Adams State’s Allen advocates for counseling students
ALAMOSA — Adams State University Courtney Allen, Ph.D., associate professor of counselor education, has testified before state legislature which helped pass laws to improve education policies for professionals in public school counseling and in the classroom. Advocacy is her passion.
Most recently her testimony helped pass HB 22-1220 Removing Barriers to Educator Preparation Act. The bill will help address the current Colorado school counselor and teacher shortage by providing financial assistance to qualified educators-in-training. “My voice is amplified when joined with other voices to support college students who want to pursue careers in school counseling and classroom educators,” Allen said.
Adams State University School of Education and School of Counselor Education will receive $1,211,613 to implement the Educator Stipend Program and the Student Educator Test Stipend Program. The amount includes $59,838 to be used by the program or institution for program administration, $1,089,000 for educator stipends, and $62,775 for test stipends.
“My passion for the field of school counseling and my love for training mental health and school counselors guides my actions to advocate for laws and policies to support them while they pursue their professional goals,” Allen added.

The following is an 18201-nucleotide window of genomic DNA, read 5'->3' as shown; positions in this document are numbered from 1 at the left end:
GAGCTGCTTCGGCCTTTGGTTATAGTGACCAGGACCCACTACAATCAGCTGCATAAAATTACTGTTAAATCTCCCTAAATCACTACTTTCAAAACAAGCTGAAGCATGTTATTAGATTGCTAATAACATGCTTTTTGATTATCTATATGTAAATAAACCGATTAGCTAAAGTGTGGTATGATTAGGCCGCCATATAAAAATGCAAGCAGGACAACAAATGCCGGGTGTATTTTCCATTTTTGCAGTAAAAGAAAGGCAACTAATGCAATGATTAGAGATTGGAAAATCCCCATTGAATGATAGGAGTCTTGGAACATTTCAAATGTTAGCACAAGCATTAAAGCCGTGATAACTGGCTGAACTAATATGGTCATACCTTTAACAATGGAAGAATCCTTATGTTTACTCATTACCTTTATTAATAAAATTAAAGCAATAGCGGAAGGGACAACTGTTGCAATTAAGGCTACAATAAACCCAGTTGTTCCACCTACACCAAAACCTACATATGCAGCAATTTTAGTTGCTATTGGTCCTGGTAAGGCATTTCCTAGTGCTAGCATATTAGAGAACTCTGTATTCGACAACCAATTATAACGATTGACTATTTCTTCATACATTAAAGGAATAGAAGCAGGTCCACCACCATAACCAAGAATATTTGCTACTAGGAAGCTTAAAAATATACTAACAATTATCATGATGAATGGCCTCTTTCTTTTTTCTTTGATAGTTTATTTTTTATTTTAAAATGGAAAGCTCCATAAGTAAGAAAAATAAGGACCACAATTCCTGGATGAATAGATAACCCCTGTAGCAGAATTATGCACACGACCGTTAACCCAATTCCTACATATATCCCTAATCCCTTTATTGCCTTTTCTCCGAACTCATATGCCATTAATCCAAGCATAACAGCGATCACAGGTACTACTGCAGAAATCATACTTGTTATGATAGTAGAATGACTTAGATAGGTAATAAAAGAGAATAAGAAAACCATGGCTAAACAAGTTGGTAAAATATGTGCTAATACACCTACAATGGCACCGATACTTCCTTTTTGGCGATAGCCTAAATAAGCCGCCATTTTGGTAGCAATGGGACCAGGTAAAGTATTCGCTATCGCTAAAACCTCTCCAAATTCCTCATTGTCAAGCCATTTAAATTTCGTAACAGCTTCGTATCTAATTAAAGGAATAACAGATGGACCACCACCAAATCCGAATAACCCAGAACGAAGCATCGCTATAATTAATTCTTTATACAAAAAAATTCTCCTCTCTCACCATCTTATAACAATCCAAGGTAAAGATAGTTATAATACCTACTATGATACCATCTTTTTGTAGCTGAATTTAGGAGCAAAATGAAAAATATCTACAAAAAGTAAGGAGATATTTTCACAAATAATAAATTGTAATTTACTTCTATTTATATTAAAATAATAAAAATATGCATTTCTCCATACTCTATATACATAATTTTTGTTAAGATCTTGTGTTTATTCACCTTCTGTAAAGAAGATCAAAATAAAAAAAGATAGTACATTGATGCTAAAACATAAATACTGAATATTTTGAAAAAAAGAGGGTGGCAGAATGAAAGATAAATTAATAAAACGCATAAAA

According to Allen, the state and the nation continue to see a need for highly qualified professionals in the field of school counseling.
“We continue to see an increase in suicide ideation and mental health concerns in our public schools,” Allen said. “This can have a great impact on the socioemotional growth and development of K12 students and affect academic success. Removing obstacles for school counselors to enter the profession is vitally important.”
Colorado School Counselor Association (CSCA) Executive Director Matthew McClain appreciates Allen’s continued dedication to her profession and students.
“There have been several times where we have leaned on Dr. Allen's experience with graduate students and her knowledge of the field to provide testimony for the Colorado Legislature,” he said.
Allen provided immense support and guidance to CSCA when creating a school counselor induction course for licensed mental health providers entering the school counseling field through an alternative pathway.
“Her lens of academia and the counseling field continues to provide us with expert perspective time and again,” McClain said. “In the recent legislative session, she provided testimony on a bill providing educators, teachers and counselors, a stipend for practicum and internship. These monies will be lifesavers for many school counselors in preparation to enter the field.”